Times have certainly been turbulent for those working on health and wellness projects at Google.
The tech giant’s Google Health division underwent two reorgs this summer, the latter of which resulted in department chief David Feinberg, M.D., jumping ship to lead health IT company Cerner and the Google Health team being scattered across the rest of the company’s health adjacent projects.
Internal memos and comments from the company suggested Google was winding back its siloed health approach to instead bake health-focused capabilities into its various existing business lines—surfacing verified health information on YouTube or providing care navigation help through Google Maps, for example.
Despite the organizational shuffle, Chief Health Officer Karen DeSalvo, M.D., says the company has done anything but scale back its health efforts.
“Our overall goal … is to help billions around the world be healthy—and that is a big, audacious goal,” DeSalvo said during a Sunday keynote at HLTH 2021 in Boston.
“I want people to understand—from the moment I walked in the door, my remit, my work, has been not only to think about how we’re going to help the healthcare sector but what are we going to do to see that there’s authoritative information on all of our platforms,” she said. “It’s quite frankly one of the things that’s been most exciting to me about the company because we know that we can reach literally billions of people and give them good information to help them make better choices about their health or to navigate their care journey.”
DeSalvo said her team now guides Google on the health components of its authoritative information services, its regulated medical products and its employee health and safety. She noted that the last area has been a particular focus for her over the course of the pandemic, “though so much of what we’ve learned about education around testing or vaccines or how to do better forecasting has been applicable to the work we’ve done outside.”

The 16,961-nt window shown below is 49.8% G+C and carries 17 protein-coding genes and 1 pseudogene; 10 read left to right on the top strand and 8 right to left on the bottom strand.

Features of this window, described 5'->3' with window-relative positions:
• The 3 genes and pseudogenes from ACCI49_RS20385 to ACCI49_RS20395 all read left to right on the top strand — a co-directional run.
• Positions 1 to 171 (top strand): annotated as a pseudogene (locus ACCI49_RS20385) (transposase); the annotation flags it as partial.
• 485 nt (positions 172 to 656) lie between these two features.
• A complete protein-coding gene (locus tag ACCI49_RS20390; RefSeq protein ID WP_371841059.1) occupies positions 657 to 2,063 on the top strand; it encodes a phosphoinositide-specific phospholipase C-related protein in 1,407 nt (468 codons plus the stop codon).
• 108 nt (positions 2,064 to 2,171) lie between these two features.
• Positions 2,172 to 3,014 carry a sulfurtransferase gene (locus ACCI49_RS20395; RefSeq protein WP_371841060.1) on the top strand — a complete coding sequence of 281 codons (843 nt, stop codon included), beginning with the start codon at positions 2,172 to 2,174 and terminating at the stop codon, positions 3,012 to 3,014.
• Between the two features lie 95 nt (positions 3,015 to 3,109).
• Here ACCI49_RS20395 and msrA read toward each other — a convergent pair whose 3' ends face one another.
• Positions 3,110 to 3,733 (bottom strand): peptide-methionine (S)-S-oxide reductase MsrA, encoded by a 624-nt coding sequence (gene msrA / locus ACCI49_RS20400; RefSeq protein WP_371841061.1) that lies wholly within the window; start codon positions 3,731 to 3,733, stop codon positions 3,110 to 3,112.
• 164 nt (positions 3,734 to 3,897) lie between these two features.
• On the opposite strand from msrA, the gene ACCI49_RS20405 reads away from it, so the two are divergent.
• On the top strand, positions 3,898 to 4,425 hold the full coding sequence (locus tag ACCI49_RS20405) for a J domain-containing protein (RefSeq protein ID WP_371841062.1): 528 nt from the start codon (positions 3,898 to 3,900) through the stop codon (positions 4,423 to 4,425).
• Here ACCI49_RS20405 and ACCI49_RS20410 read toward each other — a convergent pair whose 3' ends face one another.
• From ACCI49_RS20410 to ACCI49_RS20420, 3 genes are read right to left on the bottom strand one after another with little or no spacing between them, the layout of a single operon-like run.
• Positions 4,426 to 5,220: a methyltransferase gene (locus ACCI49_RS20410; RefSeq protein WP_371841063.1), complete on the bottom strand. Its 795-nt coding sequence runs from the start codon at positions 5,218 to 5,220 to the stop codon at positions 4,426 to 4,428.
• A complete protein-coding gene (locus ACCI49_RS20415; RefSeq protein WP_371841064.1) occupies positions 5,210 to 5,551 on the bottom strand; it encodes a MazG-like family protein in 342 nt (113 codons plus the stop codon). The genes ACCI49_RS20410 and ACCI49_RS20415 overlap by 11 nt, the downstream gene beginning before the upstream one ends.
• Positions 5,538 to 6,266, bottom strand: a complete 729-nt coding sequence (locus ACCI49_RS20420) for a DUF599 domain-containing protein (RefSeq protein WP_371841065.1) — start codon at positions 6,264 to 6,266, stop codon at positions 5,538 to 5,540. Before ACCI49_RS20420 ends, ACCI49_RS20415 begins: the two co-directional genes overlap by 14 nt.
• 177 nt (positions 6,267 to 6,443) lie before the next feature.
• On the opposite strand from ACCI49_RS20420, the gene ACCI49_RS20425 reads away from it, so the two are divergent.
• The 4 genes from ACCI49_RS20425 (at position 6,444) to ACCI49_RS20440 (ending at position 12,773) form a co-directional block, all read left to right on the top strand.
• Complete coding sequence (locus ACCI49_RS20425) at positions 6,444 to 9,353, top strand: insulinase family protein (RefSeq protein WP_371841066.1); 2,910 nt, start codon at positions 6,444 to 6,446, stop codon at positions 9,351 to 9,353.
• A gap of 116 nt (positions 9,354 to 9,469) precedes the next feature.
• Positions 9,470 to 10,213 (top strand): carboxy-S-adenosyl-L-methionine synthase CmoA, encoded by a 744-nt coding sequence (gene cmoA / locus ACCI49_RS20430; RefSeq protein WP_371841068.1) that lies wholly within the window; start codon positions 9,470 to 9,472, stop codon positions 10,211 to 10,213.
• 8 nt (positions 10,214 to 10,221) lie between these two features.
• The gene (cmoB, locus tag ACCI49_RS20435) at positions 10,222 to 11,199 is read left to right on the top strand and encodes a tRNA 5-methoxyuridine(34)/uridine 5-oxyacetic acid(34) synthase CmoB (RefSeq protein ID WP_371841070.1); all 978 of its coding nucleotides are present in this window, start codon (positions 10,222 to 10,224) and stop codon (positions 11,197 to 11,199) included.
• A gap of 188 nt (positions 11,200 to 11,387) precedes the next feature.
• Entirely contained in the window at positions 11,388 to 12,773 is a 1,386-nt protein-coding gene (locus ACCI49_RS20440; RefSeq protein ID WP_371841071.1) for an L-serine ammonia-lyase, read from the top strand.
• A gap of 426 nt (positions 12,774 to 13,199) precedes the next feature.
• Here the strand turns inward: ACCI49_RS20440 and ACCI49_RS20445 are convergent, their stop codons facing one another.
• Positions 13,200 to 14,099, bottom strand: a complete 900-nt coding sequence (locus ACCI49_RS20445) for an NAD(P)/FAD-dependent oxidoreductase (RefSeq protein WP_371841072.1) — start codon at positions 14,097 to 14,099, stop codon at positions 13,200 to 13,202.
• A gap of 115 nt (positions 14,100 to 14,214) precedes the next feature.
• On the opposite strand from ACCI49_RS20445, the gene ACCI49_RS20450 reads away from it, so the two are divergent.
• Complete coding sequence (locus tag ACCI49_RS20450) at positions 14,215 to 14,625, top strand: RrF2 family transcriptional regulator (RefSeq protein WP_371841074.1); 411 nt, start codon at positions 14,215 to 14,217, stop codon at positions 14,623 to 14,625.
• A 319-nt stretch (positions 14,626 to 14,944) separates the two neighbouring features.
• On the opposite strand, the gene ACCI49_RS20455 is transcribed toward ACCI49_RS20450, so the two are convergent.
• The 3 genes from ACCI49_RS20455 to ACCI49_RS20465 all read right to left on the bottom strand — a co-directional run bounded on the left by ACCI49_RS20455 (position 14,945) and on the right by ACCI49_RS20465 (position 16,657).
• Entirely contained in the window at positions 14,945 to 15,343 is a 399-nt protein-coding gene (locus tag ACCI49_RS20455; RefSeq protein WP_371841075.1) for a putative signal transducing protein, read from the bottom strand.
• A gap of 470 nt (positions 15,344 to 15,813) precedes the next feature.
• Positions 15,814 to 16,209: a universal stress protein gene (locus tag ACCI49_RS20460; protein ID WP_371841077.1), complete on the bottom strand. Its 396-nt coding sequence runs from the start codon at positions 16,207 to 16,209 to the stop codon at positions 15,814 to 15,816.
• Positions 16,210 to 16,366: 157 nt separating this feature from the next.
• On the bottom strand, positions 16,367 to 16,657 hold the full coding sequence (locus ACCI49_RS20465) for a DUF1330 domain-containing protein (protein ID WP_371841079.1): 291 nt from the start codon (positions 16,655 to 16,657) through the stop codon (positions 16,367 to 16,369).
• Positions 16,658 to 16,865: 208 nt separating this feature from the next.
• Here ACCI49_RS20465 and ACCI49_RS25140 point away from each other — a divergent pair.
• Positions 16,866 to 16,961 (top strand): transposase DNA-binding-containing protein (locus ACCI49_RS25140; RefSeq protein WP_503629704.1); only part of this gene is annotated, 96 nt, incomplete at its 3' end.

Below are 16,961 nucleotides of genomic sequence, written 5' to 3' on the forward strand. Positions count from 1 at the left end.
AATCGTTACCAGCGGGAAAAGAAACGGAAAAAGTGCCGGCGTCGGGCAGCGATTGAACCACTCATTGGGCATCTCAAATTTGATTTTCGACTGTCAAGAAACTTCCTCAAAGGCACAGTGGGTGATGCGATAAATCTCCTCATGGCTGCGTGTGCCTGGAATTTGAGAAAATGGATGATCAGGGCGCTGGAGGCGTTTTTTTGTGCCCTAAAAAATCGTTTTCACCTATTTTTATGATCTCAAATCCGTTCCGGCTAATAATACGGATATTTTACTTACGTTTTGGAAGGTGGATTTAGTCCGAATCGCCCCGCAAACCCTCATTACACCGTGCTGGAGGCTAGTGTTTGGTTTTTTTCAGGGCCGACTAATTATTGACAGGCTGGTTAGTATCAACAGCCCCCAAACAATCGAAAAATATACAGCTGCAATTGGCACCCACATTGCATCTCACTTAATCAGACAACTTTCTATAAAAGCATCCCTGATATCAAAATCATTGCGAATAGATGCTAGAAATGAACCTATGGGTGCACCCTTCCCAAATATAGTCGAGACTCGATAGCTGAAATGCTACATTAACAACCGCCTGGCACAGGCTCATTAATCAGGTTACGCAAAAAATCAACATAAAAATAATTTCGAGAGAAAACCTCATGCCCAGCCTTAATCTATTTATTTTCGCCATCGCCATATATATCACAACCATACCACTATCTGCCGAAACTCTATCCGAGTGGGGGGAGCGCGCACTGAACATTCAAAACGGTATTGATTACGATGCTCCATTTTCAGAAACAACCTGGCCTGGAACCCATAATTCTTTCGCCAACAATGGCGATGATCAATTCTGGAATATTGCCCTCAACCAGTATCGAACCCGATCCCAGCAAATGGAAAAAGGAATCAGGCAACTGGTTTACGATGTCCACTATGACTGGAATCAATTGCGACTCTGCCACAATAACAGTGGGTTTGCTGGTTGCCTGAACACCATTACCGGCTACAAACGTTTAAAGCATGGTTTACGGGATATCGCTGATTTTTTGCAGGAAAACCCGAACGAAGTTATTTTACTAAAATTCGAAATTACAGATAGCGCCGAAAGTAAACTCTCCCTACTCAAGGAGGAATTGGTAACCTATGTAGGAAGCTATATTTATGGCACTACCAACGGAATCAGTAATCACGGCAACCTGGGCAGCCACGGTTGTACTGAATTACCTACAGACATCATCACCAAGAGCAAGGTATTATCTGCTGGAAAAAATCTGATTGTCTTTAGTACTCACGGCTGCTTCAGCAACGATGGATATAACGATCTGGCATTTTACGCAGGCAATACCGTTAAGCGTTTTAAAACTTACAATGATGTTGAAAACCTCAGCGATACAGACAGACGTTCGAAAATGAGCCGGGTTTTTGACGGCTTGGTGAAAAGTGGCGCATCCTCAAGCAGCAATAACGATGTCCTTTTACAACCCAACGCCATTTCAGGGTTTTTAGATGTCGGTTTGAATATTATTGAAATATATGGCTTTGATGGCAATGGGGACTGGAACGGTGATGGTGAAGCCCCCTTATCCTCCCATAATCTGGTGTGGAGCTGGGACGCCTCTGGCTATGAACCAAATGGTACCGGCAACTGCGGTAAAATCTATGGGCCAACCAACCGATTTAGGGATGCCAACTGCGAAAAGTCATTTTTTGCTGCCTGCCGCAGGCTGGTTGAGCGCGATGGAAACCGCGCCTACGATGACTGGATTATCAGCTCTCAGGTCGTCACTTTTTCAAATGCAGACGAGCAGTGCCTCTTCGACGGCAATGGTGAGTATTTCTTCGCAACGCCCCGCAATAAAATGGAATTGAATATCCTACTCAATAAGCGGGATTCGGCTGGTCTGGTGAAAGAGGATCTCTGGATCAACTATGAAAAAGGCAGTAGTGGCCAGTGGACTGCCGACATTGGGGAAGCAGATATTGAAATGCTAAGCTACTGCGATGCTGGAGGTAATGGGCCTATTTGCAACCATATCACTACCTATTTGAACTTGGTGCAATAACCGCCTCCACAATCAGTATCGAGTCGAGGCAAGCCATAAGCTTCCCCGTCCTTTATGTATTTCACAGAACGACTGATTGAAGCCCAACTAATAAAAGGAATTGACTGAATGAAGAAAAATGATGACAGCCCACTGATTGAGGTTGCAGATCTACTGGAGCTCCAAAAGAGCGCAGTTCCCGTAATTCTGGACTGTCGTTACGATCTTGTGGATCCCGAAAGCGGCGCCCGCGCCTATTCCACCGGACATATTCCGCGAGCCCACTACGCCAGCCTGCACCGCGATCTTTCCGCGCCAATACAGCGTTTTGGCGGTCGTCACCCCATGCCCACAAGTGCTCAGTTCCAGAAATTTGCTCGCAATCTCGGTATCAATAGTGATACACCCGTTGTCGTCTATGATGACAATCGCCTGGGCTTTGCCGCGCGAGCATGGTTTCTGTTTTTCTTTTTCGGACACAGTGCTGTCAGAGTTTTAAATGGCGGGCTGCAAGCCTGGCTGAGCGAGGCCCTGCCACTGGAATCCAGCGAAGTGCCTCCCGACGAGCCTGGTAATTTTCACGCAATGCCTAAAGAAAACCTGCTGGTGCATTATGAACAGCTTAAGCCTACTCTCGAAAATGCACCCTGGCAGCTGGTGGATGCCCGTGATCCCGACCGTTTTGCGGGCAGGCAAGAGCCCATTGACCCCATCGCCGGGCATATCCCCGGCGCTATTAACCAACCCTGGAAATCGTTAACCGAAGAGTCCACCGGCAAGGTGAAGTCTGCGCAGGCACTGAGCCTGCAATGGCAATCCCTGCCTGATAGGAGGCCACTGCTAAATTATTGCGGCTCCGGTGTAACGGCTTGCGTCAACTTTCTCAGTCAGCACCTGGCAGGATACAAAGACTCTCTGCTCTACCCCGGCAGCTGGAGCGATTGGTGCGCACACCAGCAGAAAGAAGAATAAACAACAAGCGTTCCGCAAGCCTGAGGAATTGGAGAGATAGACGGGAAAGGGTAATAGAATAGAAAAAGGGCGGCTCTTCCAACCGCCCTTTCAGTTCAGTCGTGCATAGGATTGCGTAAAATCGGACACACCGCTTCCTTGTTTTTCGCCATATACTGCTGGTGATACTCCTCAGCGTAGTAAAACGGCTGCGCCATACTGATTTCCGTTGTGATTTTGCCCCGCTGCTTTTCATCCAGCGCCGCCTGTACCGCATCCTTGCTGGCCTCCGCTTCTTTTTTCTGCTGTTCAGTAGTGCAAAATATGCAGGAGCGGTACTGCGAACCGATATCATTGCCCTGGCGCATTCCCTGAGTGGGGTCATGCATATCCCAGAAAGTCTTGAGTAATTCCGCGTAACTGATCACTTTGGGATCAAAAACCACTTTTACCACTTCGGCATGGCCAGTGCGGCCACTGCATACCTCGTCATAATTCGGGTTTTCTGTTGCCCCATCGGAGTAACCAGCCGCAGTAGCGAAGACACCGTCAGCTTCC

The broader, complementary strategy does make quantifying the successes of her team a bit less straightforward.
Some areas, like wearables or the provider-focused Care Studio suite, can be judged by sales numbers or user feedback. Consumer health messaging initiatives can similarly be tracked by webpage impressions, while more complex projects like health screening AI can be proven to healthcare stakeholders via the industry’s various quality measurement tools.
However, DeSalvo said her team’s mandate at Google isn’t so much driving profits through singular products or services. Rather, it’s driving health improvements for as many people as possible to achieve the downstream benefits of a healthy customer base.
“Our get up every morning, raison d'être, is impact. It’s helping billions around the world be healthier,” she said. “It’s built into the DNA of the company and the way we think about it, which, going back to that iteration we’re on now, [means] it’s not just one product area or one department. We really are thinking about how we weave health into all parts of our business, because if we do that it’s good for the user, which is good for customers, which is good for business. It just makes sense to us.”
That emphasis on scale is a boon for DeSalvo, who comes from a medical and public health background. Providers and public agencies only have so much reach into an individual’s life, she explained, limiting the impact they have on health education and decision-making.
Those limitations are stark in relation to Google’s ubiquitous platforms, which two years ago offered an opportunity that DeSalvo couldn’t refuse.
“We’re with people all across their life flow, when they’re making decisions about what food to buy or where to exercise or when they’re trying to learn more about whether or not they should get a flu shot,” she said. “We can do those health things, but also we have programs around education and economic opportunity. This is, for me then, this marrying together of great care and addressing social determinants of health and equity all in one company.”